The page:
So, over the years, we have had a few discussions here and there in various pubs regarding administrative rights. Wikitravel Shared being the multi-version coordination site should of course have been used all along, but as things are, it wasn't. I reckon it is time to bring the issue(s) to attention here. I split the question in two and hope that we can reach some form of consensus. Riggwelter
Today, admins on any language version is also entitled to have administrative tools on Shared. Admin nominations are therefor not really applicable, but as of now the only way we can highlight a new, keen sweeper to get the tools he/she needs to work on Shared. However, I think this isn't really a good idea. I therefor move to suggest that the automatic "function" is removed and that formal admin rights should be applied for on each and every language version incl Shared. Riggwelter
I disagree. Essentially, admin privileges are given to users who a) are interested in janitorial tasks, and b) understand our policies and are trusted. If someone goes through this nomination process on a language version and meets these criteria, why would we force a redundant nomination here? I think the current practice also helps foster as sense of, well, sharedness on Wikitravel Shared—that it is not something separate and alien from the other projects, and it is a place where all users should be able to come together outside of the language versions for inter-version coordination. --PeterTalk 18:57, 10 August 2011 (EDT)
"Unused high-privilege user accounts are a security risk. For this reason, administrators who don't use their user accounts for 3 months will be notified by email and their privileges will be revoked. Administrators who know they don't have the time or interest to continue as admins should request to have their privileges revoked voluntarily."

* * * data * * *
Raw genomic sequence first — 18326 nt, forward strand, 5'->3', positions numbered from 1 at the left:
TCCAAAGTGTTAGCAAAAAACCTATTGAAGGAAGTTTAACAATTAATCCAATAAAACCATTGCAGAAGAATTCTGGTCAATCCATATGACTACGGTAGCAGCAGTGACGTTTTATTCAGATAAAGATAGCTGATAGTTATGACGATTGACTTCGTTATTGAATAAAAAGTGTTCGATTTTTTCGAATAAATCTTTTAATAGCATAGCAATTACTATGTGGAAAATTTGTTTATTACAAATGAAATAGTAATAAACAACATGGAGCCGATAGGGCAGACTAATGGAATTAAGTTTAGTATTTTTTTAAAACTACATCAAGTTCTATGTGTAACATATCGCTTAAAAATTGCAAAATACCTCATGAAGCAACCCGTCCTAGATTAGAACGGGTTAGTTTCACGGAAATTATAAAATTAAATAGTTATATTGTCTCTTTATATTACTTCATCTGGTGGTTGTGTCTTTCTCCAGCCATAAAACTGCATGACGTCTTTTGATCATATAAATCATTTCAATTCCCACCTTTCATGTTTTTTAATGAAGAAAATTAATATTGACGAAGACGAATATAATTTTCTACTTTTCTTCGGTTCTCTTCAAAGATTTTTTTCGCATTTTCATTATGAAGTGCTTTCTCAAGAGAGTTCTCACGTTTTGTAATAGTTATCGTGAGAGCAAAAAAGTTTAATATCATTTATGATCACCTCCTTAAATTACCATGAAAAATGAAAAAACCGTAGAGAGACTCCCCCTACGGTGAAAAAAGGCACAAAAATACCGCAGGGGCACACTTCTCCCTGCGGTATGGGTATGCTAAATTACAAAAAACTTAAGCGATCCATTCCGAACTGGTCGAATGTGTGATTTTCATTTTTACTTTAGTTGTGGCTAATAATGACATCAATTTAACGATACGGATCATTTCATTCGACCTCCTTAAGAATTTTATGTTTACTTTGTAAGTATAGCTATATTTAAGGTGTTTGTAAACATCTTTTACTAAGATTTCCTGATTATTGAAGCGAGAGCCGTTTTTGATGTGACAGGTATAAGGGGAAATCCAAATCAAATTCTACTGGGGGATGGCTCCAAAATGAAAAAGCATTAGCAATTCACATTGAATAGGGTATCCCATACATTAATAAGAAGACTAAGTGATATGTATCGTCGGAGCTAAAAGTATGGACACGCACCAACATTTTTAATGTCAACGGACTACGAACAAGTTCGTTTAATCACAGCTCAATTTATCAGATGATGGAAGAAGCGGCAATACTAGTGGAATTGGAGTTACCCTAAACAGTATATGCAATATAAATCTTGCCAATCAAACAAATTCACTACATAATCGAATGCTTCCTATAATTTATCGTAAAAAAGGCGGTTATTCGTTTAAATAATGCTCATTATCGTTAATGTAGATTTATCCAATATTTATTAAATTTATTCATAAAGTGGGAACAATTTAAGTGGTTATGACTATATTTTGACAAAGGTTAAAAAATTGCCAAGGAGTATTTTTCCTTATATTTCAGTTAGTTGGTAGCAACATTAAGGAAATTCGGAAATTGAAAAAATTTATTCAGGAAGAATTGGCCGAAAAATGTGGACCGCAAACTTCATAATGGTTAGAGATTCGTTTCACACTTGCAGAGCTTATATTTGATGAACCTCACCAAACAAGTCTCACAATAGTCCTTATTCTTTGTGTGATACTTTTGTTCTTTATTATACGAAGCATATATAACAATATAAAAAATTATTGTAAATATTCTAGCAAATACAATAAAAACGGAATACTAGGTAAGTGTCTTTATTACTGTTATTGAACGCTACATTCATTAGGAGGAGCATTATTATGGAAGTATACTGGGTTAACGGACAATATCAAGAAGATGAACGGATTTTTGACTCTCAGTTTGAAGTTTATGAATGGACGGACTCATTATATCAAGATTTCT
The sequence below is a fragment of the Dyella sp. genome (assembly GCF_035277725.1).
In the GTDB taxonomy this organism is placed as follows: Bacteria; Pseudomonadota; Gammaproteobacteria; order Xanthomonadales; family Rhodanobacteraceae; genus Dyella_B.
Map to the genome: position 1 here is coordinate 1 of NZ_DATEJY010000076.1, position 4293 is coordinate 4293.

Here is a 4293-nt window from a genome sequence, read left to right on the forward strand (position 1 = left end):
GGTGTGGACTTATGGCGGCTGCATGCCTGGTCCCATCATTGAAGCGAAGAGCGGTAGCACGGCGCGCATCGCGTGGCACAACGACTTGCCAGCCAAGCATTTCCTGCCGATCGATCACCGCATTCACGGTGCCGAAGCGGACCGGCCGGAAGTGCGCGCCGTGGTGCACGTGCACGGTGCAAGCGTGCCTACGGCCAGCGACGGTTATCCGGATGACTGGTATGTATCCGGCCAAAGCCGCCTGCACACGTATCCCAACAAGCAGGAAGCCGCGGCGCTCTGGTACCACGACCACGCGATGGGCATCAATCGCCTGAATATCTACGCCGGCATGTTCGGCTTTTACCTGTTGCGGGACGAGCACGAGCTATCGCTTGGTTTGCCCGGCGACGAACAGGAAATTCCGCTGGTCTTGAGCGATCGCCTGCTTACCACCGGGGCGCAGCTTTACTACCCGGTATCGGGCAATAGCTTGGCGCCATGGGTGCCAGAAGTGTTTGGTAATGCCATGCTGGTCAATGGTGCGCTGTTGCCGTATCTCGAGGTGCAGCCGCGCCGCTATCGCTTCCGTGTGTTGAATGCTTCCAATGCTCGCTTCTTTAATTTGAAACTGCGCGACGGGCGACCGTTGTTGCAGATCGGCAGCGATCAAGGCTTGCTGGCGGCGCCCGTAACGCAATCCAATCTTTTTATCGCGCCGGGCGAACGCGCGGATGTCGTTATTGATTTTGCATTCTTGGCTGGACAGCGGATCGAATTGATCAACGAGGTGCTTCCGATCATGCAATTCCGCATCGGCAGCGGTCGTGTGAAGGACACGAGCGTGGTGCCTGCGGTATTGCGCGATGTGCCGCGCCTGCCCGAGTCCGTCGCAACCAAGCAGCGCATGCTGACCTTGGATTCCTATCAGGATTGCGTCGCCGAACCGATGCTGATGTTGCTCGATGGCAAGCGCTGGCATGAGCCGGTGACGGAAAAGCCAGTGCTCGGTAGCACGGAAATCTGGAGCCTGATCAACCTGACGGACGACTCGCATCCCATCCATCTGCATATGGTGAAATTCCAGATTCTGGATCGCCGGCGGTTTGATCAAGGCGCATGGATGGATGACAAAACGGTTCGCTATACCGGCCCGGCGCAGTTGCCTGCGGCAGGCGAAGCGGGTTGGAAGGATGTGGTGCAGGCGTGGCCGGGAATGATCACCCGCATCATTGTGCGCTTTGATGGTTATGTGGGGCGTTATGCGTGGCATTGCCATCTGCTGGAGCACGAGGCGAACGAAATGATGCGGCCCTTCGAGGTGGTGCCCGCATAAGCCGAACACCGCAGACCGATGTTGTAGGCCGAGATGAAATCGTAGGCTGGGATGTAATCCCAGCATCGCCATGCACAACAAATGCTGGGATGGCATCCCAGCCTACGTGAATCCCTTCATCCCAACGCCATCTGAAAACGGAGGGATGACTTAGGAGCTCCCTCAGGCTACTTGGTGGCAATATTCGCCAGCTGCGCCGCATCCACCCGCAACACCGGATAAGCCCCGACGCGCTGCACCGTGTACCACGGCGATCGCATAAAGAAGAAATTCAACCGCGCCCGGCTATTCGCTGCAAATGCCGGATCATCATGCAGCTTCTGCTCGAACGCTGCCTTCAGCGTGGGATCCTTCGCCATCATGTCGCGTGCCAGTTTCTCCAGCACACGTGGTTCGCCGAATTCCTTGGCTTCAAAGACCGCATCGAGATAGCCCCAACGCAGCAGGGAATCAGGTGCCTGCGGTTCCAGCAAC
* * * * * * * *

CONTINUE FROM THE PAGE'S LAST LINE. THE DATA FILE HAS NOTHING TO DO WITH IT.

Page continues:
Here are a few arguments:
Anyone knowing about/working with IT security knows about the security risks with unused accounts/user privileges. Most comp users also have an understanding, of course.
It is easy to revert changes made by a vandal getting hold of a user account - but it is not very nice, or easy, for the real user to hsve to try to explain what happened. Noone should have to risk ending up in that situation.
Discussing each and every revoke of user rights for an unused account is not a very practicval way to go. It might take a lot of time and the same pros and cons will be vented each time.
There is a risk of unused accounts/rights being there for ages - years at worst.
Having administrative user rights is not a privilege - being an admin is tough and more often met with irritation rather than encouragement.
It is not a lifelong right to have administrative rights, but I think it takes more work than we want to have to keep user rights limited in time, for example having to reapply each year to have such rights.
Actually, the security risk of having an inactive admin account has never been explained, although it has been questioned.
Has this ever happened? And doesn't this hold true for any user, regardless of privileges?
The reasons I would like to avoid, for the most part, revoking sysop privileges would be simply that absence only makes the heart grow fonder (rather than suspicious)—I would be happy to see dormant admins return and pick up the invaluable work right where they left off, with the same tools. If they were to come back and see their status had been changed, I would consider that a bit unwelcoming. At the very least, I would like dormant admins to be contacted and to have the opportunity to respond prior to any change in status. --PeterTalk 18:57, 10 August 2011 (EDT)
I tend to agree with Peter, though if we keep the inactivity de-admining, it ought to be based on activity on the user's home wiki, not just here on shared. LtPowers 10:31, 11 August 2011 (EDT)
I think the only compelling reason to de-admin someone is that it might be a security risk to have lots of admin accounts around, but I don't think the risk from an inactive account is any greater than from an active one, so I'm not convinced that any security advantage gained from de-admining outweighs the disadvantages Peter outlined. My preference would be to change the shared: policy to a much longer interval, and to also require discussion and consensus before de-admining. -- Ryan 12:39, 11 August 2011 (EDT)